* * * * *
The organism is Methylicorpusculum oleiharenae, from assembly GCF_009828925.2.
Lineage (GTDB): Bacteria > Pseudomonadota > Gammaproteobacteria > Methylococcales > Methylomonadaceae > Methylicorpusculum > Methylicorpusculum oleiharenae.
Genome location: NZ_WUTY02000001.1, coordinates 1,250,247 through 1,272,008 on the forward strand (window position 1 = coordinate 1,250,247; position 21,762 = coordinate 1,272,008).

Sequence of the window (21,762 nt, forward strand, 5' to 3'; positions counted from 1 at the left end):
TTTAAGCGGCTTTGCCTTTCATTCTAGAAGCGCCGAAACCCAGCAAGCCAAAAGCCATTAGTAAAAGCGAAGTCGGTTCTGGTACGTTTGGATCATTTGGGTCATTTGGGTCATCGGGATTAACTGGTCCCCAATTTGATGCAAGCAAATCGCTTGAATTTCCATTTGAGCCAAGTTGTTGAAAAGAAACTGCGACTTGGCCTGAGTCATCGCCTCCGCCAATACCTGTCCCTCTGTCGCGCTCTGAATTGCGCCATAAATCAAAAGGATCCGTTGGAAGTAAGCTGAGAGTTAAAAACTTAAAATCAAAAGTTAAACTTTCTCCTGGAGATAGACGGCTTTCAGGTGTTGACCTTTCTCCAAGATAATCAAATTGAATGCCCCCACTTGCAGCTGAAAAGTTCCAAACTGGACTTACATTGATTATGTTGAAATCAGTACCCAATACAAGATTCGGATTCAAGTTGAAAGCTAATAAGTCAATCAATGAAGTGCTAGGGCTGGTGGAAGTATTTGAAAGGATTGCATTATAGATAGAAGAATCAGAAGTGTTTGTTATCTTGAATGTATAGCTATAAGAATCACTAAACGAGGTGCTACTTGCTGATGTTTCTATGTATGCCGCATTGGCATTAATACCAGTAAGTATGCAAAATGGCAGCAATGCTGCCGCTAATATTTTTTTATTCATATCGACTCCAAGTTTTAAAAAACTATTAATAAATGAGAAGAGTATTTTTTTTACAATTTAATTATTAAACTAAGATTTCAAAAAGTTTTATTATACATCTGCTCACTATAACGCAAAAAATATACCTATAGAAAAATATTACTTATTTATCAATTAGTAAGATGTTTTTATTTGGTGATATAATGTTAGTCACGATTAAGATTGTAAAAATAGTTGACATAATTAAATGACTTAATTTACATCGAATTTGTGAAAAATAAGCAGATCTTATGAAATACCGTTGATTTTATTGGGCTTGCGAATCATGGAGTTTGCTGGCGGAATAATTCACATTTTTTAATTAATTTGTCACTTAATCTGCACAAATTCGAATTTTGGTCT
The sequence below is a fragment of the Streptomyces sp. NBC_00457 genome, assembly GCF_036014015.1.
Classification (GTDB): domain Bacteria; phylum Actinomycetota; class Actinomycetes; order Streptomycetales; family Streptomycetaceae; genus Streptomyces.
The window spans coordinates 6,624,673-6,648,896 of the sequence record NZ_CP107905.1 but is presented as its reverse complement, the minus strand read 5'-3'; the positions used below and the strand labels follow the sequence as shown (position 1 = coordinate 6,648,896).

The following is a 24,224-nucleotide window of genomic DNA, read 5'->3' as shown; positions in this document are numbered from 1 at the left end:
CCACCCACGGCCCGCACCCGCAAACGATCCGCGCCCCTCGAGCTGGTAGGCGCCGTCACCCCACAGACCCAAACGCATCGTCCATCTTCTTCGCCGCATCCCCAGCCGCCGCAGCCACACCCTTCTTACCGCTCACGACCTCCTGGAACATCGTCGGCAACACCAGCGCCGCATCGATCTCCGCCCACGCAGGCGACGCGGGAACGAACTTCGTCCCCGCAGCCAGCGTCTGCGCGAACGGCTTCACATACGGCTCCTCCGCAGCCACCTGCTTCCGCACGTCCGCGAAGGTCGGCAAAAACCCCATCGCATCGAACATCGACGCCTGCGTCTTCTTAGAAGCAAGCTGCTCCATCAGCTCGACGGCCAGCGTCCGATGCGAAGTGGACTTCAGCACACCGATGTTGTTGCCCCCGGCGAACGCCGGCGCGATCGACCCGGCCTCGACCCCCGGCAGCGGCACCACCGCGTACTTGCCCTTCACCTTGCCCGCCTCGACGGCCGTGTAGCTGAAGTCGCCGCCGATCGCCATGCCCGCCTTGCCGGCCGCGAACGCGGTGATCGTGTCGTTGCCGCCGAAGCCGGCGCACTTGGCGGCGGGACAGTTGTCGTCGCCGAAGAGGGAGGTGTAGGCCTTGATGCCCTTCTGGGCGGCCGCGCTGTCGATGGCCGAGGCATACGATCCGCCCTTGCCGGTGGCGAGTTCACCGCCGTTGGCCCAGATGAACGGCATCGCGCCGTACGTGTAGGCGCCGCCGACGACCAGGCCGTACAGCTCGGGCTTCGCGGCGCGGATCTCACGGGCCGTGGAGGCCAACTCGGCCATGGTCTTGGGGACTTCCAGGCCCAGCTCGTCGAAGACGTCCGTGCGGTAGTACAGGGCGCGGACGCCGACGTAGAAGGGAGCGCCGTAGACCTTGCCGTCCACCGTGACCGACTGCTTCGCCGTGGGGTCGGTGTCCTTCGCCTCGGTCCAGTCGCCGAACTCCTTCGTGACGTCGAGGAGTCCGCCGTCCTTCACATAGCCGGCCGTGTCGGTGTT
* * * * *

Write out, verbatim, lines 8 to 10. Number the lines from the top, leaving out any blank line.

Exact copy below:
The window spans coordinates 6,624,673-6,648,896 of the sequence record NZ_CP107905.1 but is presented as its reverse complement, the minus strand read 5'-3'; the positions used below and the strand labels follow the sequence as shown (position 1 = coordinate 6,648,896).

The following is a 24,224-nucleotide window of genomic DNA, read 5'->3' as shown; positions in this document are numbered from 1 at the left end:
CCACCCACGGCCCGCACCCGCAAACGATCCGCGCCCCTCGAGCTGGTAGGCGCCGTCACCCCACAGACCCAAACGCATCGTCCATCTTCTTCGCCGCATCCCCAGCCGCCGCAGCCACACCCTTCTTACCGCTCACGACCTCCTGGAACATCGTCGGCAACACCAGCGCCGCATCGATCTCCGCCCACGCAGGCGACGCGGGAACGAACTTCGTCCCCGCAGCCAGCGTCTGCGCGAACGGCTTCACATACGGCTCCTCCGCAGCCACCTGCTTCCGCACGTCCGCGAAGGTCGGCAAAAACCCCATCGCATCGAACATCGACGCCTGCGTCTTCTTAGAAGCAAGCTGCTCCATCAGCTCGACGGCCAGCGTCCGATGCGAAGTGGACTTCAGCACACCGATGTTGTTGCCCCCGGCGAACGCCGGCGCGATCGACCCGGCCTCGACCCCCGGCAGCGGCACCACCGCGTACTTGCCCTTCACCTTGCCCGCCTCGACGGCCGTGTAGCTGAAGTCGCCGCCGATCGCCATGCCCGCCTTGCCGGCCGCGAACGCGGTGATCGTGTCGTTGCCGCCGAAGCCGGCGCACTTGGCGGCGGGACAGTTGTCGTCGCCGAAGAGGGAGGTGTAGGCCTTGATGCCCTTCTGGGCGGCCGCGCTGTCGATGGCCGAGGCATACGATCCGCCCTTGCCGGTGGCGAGTTCACCGCCGTTGGCCCAGATGAACGGCATCGCGCCGTACGTGTAGGCGCCGCCGACGACCAGGCCGTACAGCTCGGGCTTCGCGGCGCGGATCTCACGGGCCGTGGAGGCCAACTCGGCCATGGTCTTGGGGACTTCCAGGCCCAGCTCGTCGAAGACGTCCGTGCGGTAGTACAGGGCGCGGACGCCGACGTAGAAGGGAGCGCCGTAGACCTTGCCGTCCACCGTGACCGACTGCTTCGCCGTGGGGTCGGTGTCCTTCGCCTCGGTCCAGTCGCCGAACTCCTTCGTGACGTCGAGGAGTCCGCCGTCCTTCACATAGCCGGCCGTGTCGGTGTT